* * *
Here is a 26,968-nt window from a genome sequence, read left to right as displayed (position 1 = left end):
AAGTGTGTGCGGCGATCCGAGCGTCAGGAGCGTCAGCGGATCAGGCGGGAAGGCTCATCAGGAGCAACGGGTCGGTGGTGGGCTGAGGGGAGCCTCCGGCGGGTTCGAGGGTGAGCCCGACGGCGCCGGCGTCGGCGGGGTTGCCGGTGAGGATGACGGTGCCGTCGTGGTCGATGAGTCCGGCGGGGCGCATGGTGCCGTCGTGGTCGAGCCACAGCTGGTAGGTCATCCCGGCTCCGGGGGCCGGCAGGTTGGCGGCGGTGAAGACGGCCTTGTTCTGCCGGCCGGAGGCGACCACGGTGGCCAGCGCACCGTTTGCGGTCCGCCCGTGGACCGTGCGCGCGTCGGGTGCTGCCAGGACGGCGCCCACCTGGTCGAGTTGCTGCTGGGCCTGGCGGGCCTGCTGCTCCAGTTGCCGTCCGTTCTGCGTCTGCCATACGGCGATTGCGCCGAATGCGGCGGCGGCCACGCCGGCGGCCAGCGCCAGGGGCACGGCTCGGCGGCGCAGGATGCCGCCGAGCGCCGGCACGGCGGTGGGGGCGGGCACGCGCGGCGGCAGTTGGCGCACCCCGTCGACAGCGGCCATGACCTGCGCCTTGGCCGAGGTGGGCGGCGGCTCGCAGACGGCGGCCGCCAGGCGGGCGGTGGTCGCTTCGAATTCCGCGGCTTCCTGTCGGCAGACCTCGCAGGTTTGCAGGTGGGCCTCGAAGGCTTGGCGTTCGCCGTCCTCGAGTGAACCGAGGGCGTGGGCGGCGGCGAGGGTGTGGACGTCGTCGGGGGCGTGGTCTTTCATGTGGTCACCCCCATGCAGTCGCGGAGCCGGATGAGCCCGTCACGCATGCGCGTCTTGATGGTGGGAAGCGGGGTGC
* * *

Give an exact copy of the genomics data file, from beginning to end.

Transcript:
Here is a 26,968-nt window from a genome sequence, read left to right as displayed (position 1 = left end):
AAGTGTGTGCGGCGATCCGAGCGTCAGGAGCGTCAGCGGATCAGGCGGGAAGGCTCATCAGGAGCAACGGGTCGGTGGTGGGCTGAGGGGAGCCTCCGGCGGGTTCGAGGGTGAGCCCGACGGCGCCGGCGTCGGCGGGGTTGCCGGTGAGGATGACGGTGCCGTCGTGGTCGATGAGTCCGGCGGGGCGCATGGTGCCGTCGTGGTCGAGCCACAGCTGGTAGGTCATCCCGGCTCCGGGGGCCGGCAGGTTGGCGGCGGTGAAGACGGCCTTGTTCTGCCGGCCGGAGGCGACCACGGTGGCCAGCGCACCGTTTGCGGTCCGCCCGTGGACCGTGCGCGCGTCGGGTGCTGCCAGGACGGCGCCCACCTGGTCGAGTTGCTGCTGGGCCTGGCGGGCCTGCTGCTCCAGTTGCCGTCCGTTCTGCGTCTGCCATACGGCGATTGCGCCGAATGCGGCGGCGGCCACGCCGGCGGCCAGCGCCAGGGGCACGGCTCGGCGGCGCAGGATGCCGCCGAGCGCCGGCACGGCGGTGGGGGCGGGCACGCGCGGCGGCAGTTGGCGCACCCCGTCGACAGCGGCCATGACCTGCGCCTTGGCCGAGGTGGGCGGCGGCTCGCAGACGGCGGCCGCCAGGCGGGCGGTGGTCGCTTCGAATTCCGCGGCTTCCTGTCGGCAGACCTCGCAGGTTTGCAGGTGGGCCTCGAAGGCTTGGCGTTCGCCGTCCTCGAGTGAACCGAGGGCGTGGGCGGCGGCGAGGGTGTGGACGTCGTCGGGGGCGTGGTCTTTCATGTGGTCACCCCCATGCAGTCGCGGAGCCGGATGAGCCCGTCACGCATGCGCGTCTTGATGGTGGGAAGCGGGGTGC